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Movie review: Suarez, Ugarte performances keep 'Julieta' afloat

  • Rossy de Palma as Marian and Adriana Ugarte as Earlier Julieta in "Julieta." (Canal+ France)

    Rossy de Palma as Marian and Adriana Ugarte as Earlier Julieta in "Julieta." (Canal+ France)

 
Al Alexander More Content Now
Posted on 1/10/2017, 2:44 PM

The ghost of Douglas Sirk laps at every corner of "Julieta," Pedro Almodovar's mother-daughter sudser in which love and martyrdom tragically clash. It's a bold move for the Spanish provocateur, veering from his usual envelope pushing for a more mainstream approach that borders on homage. And for the most part it works. But there is a hint of disappointment in a rare failure by the director to wow and surprise.

In many ways, it feels like he's under the influence of Todd Haynes, whose odes to Sirk ("Carol" and "Far from Heaven") are legendary, albeit box-office duds. Like Haynes, Almodovar is full of nostalgia for 1950s melodramas, which Sirk made an art form with Technicolor classics like "All that Heaven Allows" and "Magnificent Obsession." The beautifully shot, impeccably acted "Julieta" bears all the Sirk hallmarks, beginning with a gorgeous leading lady in a romantic entanglement that leaves her at odds with her offspring.

In this case, it's the title character, played in the present by Emma Suarez and in flashbacks by Adriana Ugarte. Their casting is Almodovar's biggest coup, because the two actresses couldn't look more alike, or be more adept at communicating the anguish of a mother marked for estrangement by her daughter. They consistently locate the drama between the lines of a simple, but devastating script by Almodovar culled from three short stories by Alice Munro.

It begins in the present, with a middle-aged Julieta preparing to relocate from her flat in Madrid to begin anew with her kind, caring lover, Lorenzo (Dario Grandinetti), in Portugal. But a chance meeting with an old friend of her daughter, Antia, changes everything. The woman, Beatriz (Michelle Jenner), tells Julieta that she recently saw Antia at Lake Como, the first meeting in years for the once inseparable pals. Little does Beatriz know that it's been even longer since Julieta has seen Antia, who disappeared on her own volition 12 years earlier.

When Julieta returns to her flat, she reaches for paper and pen and begins to write a letter to Antia that's really a cathartic exercise for herself, and an opportunity for Almodovar to have her flashback to the night she met Antia's father, Xeno (Daniel Grao), a brutishly handsome fisherman riding the same train across Spain. They chat, share a drink and one thing leads to another, ending with them making love and conceiving Antia. Unknown to Julieta is the minor detail that Xeno is married; his wife in a coma with little chance of survival.

Typical of the film's love of convenience and coincidence, Julieta just happens to drop in on Xeno on the day of his wife's funeral, not that Xeno seems all that broken up. They soon marry and seem well on the road to happily ever after -- until the storm clouds (literally) gather and tragedy strikes like lightning. Then, Julieta's life falls completely apart in every soap-operatic way imaginable, capped by Antia vanishing while on a 3-week retreat in the Pyrenees. It's at this juncture you either go along for the bumpy ride, or write "Julieta" off as a rare Almodovar misstep.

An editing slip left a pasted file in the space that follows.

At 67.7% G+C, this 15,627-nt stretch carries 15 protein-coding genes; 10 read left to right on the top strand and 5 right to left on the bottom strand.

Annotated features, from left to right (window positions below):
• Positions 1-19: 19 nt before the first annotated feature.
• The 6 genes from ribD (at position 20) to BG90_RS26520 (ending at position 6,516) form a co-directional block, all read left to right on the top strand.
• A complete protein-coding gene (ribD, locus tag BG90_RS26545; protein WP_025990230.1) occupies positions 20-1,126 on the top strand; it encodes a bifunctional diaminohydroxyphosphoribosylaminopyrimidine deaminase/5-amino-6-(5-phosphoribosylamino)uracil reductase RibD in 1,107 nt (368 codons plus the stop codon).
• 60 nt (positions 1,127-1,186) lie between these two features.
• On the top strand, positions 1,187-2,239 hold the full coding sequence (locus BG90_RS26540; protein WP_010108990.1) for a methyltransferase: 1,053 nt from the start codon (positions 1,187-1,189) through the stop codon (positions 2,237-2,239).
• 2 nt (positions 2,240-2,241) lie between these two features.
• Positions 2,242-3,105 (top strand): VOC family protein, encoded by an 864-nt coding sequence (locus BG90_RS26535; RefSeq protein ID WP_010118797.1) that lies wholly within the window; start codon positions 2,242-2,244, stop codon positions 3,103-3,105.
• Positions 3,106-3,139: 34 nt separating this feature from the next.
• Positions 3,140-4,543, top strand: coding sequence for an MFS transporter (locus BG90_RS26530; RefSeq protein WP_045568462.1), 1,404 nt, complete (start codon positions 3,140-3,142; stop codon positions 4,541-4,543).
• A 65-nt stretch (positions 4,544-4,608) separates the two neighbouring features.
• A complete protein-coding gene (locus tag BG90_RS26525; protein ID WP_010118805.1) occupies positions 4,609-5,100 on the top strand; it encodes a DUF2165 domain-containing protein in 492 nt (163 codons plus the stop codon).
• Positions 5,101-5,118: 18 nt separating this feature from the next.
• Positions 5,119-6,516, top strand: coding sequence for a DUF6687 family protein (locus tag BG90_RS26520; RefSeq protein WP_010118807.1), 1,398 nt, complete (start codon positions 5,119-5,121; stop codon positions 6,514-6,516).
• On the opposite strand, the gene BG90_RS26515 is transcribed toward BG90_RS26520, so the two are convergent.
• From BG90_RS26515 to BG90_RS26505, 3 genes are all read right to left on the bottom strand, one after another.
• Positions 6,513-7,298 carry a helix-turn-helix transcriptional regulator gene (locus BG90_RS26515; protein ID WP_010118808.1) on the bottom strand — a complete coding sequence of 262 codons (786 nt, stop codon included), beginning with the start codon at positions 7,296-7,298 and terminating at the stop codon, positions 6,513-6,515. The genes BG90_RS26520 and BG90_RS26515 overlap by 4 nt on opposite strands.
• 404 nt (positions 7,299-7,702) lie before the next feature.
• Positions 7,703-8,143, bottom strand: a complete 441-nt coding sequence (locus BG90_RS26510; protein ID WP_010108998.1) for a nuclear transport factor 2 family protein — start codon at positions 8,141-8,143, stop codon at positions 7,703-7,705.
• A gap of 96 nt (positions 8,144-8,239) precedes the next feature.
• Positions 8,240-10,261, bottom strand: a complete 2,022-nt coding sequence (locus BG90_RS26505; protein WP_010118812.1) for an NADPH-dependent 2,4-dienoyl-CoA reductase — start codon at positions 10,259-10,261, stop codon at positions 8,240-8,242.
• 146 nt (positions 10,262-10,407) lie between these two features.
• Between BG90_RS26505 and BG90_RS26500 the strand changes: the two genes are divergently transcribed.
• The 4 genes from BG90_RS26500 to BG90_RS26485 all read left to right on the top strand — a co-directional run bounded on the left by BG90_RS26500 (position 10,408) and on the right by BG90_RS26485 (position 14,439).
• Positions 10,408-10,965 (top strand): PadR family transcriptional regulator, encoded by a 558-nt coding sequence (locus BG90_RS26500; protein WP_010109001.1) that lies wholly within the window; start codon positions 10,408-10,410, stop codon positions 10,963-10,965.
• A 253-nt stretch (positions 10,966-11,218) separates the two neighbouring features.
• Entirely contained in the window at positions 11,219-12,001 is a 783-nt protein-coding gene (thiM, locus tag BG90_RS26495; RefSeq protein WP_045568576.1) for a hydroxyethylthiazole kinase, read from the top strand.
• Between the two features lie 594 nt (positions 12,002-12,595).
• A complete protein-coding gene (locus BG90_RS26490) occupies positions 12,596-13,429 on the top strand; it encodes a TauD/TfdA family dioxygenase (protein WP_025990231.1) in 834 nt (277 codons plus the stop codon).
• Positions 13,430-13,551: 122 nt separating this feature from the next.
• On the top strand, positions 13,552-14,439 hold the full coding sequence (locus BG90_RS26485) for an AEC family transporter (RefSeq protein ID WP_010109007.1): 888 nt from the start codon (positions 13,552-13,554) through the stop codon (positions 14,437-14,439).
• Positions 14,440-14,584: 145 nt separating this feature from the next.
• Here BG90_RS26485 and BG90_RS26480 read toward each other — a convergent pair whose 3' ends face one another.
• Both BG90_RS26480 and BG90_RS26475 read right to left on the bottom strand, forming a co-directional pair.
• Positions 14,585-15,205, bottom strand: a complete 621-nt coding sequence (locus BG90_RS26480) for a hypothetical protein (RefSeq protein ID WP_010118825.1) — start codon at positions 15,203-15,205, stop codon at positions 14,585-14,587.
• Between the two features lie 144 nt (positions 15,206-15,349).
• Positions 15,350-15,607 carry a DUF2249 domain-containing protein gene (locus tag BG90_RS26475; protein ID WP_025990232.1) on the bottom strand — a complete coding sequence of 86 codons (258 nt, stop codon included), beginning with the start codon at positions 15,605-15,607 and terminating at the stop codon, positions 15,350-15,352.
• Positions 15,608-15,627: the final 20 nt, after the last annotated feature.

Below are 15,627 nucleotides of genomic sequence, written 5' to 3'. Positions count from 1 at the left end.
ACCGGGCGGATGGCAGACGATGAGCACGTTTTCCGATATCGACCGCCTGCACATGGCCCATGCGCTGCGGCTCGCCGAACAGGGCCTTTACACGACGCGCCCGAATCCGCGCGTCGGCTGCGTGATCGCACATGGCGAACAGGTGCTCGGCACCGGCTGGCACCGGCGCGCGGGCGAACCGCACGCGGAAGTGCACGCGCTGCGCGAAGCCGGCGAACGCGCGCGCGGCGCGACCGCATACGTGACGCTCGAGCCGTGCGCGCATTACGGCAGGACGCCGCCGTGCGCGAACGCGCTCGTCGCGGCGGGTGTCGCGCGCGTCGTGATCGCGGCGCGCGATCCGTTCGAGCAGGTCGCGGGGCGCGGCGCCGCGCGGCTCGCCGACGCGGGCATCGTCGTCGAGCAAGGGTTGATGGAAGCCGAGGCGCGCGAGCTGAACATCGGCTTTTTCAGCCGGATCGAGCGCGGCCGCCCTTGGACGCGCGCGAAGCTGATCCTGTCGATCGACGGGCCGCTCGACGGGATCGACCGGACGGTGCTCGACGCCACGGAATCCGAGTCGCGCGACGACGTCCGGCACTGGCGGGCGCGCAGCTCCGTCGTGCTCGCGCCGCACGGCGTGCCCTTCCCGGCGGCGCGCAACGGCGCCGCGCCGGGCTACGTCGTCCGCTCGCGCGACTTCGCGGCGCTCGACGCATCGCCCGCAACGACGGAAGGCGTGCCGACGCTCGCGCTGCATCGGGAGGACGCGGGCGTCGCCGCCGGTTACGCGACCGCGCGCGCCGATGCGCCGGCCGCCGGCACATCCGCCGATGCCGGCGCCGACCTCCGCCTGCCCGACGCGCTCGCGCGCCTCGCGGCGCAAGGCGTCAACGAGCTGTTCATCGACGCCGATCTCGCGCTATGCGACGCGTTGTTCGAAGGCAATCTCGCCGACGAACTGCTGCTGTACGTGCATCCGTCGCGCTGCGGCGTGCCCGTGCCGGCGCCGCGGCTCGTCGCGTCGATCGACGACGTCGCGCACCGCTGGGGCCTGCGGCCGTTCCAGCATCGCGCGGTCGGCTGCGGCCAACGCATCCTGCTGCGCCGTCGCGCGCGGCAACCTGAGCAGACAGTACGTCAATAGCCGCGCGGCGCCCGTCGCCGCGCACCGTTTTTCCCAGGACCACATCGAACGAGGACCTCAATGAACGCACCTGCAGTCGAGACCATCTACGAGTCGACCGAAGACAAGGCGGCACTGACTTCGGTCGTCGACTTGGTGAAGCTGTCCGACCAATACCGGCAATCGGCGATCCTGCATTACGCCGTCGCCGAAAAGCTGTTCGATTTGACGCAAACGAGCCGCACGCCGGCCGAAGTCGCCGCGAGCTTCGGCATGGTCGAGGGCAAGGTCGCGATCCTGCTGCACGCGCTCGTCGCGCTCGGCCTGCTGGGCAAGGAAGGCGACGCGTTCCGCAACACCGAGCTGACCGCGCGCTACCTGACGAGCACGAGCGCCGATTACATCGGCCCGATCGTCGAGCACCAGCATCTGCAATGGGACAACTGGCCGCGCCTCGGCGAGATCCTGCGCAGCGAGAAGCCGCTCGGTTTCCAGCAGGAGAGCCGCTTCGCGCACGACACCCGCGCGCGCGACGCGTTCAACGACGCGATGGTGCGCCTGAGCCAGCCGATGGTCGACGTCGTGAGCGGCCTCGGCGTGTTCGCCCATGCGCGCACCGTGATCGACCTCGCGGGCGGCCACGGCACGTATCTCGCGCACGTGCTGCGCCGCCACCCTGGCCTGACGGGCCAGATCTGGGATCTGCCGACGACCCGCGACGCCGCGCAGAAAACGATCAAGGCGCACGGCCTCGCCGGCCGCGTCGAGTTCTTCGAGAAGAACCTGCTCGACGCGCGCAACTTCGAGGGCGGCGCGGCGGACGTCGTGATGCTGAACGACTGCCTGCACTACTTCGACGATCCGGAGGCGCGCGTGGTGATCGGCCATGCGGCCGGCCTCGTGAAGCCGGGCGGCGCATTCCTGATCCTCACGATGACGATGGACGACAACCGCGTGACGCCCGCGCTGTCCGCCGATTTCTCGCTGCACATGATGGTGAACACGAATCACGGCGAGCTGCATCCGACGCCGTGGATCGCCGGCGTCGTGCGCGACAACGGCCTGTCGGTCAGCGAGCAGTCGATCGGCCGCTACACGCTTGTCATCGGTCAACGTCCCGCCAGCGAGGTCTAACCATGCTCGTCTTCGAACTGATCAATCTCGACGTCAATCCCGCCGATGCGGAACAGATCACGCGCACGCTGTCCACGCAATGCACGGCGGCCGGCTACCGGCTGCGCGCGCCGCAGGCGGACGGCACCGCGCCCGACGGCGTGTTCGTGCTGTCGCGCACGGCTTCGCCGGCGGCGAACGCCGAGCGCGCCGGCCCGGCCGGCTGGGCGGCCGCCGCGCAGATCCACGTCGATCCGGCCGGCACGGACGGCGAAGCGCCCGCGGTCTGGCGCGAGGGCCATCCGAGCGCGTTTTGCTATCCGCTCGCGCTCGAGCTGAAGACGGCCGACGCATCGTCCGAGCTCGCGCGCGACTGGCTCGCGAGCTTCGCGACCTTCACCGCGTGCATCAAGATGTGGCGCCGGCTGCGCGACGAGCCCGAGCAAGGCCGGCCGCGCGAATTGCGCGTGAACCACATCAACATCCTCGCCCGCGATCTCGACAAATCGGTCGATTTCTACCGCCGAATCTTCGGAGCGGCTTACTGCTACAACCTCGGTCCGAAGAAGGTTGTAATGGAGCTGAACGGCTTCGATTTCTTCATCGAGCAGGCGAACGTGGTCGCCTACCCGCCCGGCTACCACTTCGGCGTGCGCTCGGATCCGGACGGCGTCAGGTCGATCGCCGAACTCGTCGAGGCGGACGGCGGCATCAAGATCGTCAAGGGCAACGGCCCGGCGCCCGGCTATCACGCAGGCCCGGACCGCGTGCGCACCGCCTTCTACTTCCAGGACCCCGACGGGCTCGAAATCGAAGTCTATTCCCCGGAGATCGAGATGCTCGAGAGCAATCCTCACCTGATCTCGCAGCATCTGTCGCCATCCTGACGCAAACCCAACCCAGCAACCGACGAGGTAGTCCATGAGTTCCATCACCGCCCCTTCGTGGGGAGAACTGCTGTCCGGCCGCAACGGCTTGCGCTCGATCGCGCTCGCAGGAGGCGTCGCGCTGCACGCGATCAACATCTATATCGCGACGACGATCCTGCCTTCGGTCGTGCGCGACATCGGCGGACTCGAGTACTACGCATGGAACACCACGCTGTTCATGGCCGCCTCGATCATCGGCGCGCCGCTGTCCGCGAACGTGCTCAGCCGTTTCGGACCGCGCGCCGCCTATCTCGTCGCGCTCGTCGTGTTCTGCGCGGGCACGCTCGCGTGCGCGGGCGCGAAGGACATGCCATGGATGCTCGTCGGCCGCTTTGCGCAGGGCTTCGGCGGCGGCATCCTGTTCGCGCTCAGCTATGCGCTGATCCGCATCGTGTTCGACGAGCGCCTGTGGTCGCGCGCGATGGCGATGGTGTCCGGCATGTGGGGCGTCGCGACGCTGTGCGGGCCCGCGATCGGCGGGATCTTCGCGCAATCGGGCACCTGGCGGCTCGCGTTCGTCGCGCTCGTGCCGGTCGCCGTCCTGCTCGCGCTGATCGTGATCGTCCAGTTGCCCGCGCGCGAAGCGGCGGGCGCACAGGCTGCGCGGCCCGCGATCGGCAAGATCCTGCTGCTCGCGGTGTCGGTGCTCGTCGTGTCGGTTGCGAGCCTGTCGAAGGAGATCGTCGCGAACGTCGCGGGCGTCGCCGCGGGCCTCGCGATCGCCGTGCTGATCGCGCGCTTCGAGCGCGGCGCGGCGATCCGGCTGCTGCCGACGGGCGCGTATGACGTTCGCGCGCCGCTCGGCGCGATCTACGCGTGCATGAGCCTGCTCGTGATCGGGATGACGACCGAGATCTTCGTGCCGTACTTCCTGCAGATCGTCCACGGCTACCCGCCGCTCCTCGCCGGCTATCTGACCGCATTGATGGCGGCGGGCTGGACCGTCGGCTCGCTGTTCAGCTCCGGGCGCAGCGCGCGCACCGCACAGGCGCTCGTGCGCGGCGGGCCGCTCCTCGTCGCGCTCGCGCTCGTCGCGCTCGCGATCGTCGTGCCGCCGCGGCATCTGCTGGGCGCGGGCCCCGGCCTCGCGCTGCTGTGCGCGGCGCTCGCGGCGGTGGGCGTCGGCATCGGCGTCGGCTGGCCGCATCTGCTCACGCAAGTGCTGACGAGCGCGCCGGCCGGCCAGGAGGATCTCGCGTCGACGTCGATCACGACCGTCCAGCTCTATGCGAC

What keeps the film afloat, at least for me, are the superb performances by Suarez and Ugarte, both of whom make your heart break as they let you see every ounce of Julieta's deadly combination of grief and fear over not knowing where her daughter has gone, and worse, why Antia purposely decided to torture her by filling her with worry and guilt. They're also excellent at casting an aura of self-awareness and intelligence befitting a scholar of classic literature. And what could befit Julieta more than Greek tragedy? Almodovar also has a bit of fun in providing a juicy role for one of his earliest muses in Rossy de Palma ("Women on the Edge of a Nervous Breakdown" and "Tie Me Up! Tie Me Down!"), who chews scenery as Xeno's villainous housekeeper, Marian. Any resemblances to Judith Anderson's Mrs. Danvers from Hitchcock's "Rebecca" are purely intentional and wonderfully delicious.

Same for the film's ultra-appealing look and strong sense of style; almost a given for Almodovar, who indulges his love of reds and blues to mirror the heat and passion of Julieta's relationship with Xeno, as well as the coldness of her abandonment by her daughter. Even better, "Julieta" clocks in at just over 90 minutes, a welcome respite at a time when nearly every Oscar contender stretches well beyond the 2-hour mark. It's short, bittersweet and to the point. And it's Almodovar, a filmmaker who even at his slightest is never less than fascinating.

"Julieta"

Cast includes Emma Suárez, Adriana Ugarte, Rossy de Palma, Daniel Grao, Inma Cuesta, Darío Grandinetti and Michelle Jenner.

(R for some sexuality/nudity)

Grade: B